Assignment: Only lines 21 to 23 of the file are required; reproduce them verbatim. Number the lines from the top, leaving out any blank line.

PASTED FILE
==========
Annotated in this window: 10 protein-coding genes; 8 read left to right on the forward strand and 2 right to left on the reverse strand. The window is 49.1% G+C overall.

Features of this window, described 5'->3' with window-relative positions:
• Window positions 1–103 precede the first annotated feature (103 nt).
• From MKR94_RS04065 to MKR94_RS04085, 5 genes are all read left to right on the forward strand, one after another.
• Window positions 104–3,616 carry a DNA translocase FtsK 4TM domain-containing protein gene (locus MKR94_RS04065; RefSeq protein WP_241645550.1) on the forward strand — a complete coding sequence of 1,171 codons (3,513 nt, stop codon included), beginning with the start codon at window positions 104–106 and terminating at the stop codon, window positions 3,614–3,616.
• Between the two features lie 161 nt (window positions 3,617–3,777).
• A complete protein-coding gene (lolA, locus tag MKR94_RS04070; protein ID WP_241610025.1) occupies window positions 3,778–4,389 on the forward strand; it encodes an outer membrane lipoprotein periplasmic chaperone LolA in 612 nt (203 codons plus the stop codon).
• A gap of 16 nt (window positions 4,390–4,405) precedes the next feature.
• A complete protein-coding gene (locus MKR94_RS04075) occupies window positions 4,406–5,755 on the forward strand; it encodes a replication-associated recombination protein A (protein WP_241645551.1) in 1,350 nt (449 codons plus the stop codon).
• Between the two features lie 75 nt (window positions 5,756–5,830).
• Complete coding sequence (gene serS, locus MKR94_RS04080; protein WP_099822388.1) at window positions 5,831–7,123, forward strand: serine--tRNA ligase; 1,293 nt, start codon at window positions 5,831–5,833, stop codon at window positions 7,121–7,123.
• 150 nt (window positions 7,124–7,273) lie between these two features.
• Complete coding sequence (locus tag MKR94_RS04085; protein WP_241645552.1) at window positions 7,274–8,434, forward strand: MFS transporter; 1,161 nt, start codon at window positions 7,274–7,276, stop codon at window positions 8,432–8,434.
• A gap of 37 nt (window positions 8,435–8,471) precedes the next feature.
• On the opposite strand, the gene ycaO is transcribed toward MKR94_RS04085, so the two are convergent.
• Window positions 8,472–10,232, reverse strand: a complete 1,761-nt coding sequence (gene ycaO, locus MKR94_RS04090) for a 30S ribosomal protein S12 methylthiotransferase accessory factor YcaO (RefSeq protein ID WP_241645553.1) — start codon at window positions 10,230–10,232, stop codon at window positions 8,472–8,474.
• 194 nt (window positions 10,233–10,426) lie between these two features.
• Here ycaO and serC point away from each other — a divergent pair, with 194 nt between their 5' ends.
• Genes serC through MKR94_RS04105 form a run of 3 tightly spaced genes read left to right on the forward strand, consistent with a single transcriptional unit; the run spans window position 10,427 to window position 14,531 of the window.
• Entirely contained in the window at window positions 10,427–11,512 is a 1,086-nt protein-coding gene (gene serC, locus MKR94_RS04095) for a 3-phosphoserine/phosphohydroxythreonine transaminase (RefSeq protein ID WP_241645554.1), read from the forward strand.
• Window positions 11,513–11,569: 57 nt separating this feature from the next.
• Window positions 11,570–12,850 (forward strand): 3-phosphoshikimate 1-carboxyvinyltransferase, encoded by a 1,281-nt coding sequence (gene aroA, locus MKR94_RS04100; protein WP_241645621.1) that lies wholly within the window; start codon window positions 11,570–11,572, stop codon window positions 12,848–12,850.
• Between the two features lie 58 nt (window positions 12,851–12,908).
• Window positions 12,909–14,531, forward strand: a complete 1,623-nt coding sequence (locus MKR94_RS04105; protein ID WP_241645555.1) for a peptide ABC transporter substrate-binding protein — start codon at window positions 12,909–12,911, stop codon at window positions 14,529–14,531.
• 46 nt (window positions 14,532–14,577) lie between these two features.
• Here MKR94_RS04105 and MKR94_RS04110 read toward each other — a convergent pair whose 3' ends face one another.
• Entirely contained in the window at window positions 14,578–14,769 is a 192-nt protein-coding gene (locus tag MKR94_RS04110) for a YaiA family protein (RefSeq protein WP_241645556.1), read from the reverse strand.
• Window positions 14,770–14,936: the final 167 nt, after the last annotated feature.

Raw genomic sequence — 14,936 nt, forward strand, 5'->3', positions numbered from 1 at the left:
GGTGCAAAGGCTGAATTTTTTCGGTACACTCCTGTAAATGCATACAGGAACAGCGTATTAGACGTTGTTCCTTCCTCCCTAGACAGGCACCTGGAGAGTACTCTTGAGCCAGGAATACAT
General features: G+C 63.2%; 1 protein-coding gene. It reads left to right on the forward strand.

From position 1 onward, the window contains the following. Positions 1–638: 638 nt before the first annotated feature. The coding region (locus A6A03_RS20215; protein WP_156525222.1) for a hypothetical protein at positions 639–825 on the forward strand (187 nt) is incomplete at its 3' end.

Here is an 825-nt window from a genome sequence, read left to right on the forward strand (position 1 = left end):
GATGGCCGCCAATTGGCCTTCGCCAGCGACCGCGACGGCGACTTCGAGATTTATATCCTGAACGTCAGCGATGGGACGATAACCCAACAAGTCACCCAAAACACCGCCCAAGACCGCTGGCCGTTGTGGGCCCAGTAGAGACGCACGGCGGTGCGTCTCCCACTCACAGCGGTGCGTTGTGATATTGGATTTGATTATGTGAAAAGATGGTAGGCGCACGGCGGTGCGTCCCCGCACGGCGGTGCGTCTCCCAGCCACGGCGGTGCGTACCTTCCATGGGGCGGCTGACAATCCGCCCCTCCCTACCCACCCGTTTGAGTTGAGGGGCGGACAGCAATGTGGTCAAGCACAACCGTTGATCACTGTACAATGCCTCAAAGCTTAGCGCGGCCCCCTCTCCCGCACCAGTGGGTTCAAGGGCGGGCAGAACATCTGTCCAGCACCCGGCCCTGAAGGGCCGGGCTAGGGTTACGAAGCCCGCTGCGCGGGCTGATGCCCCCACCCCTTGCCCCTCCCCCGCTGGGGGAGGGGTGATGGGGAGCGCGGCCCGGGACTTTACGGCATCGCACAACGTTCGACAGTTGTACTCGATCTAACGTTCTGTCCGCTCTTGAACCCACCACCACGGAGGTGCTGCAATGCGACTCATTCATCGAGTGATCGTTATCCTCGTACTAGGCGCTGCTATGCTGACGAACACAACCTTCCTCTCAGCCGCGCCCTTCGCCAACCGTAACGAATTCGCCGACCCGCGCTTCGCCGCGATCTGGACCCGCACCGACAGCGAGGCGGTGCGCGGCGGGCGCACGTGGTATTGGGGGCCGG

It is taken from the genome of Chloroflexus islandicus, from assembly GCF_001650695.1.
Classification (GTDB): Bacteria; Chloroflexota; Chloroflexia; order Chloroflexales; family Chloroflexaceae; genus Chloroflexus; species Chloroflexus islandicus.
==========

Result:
• Window positions 11,513–11,569: 57 nt separating this feature from the next.
• Window positions 11,570–12,850 (forward strand): 3-phosphoshikimate 1-carboxyvinyltransferase, encoded by a 1,281-nt coding sequence (gene aroA, locus MKR94_RS04100; protein WP_241645621.1) that lies wholly within the window; start codon window positions 11,570–11,572, stop codon window positions 12,848–12,850.
• Between the two features lie 58 nt (window positions 12,851–12,908).